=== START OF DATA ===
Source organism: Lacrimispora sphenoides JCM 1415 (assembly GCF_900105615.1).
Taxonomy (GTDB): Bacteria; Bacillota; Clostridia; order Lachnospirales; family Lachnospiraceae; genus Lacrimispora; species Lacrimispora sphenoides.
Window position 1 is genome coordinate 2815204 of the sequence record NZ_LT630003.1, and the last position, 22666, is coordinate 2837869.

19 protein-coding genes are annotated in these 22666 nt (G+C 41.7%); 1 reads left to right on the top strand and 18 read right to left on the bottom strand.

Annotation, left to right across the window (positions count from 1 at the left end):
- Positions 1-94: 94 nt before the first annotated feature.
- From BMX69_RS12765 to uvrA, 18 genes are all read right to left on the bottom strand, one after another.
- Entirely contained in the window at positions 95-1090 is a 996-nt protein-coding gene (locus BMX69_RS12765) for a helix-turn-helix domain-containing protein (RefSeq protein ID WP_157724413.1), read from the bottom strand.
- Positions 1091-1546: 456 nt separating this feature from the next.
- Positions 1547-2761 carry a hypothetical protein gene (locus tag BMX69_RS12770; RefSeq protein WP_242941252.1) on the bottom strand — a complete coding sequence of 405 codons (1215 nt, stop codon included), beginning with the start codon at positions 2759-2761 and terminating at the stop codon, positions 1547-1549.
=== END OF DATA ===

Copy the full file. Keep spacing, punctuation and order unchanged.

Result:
Source organism: Lacrimispora sphenoides JCM 1415 (assembly GCF_900105615.1).
Taxonomy (GTDB): Bacteria; Bacillota; Clostridia; order Lachnospirales; family Lachnospiraceae; genus Lacrimispora; species Lacrimispora sphenoides.
Window position 1 is genome coordinate 2815204 of the sequence record NZ_LT630003.1, and the last position, 22666, is coordinate 2837869.

19 protein-coding genes are annotated in these 22666 nt (G+C 41.7%); 1 reads left to right on the top strand and 18 read right to left on the bottom strand.

Annotation, left to right across the window (positions count from 1 at the left end):
- Positions 1-94: 94 nt before the first annotated feature.
- From BMX69_RS12765 to uvrA, 18 genes are all read right to left on the bottom strand, one after another.
- Entirely contained in the window at positions 95-1090 is a 996-nt protein-coding gene (locus BMX69_RS12765) for a helix-turn-helix domain-containing protein (RefSeq protein ID WP_157724413.1), read from the bottom strand.
- Positions 1091-1546: 456 nt separating this feature from the next.
- Positions 1547-2761 carry a hypothetical protein gene (locus tag BMX69_RS12770; RefSeq protein WP_242941252.1) on the bottom strand — a complete coding sequence of 405 codons (1215 nt, stop codon included), beginning with the start codon at positions 2759-2761 and terminating at the stop codon, positions 1547-1549.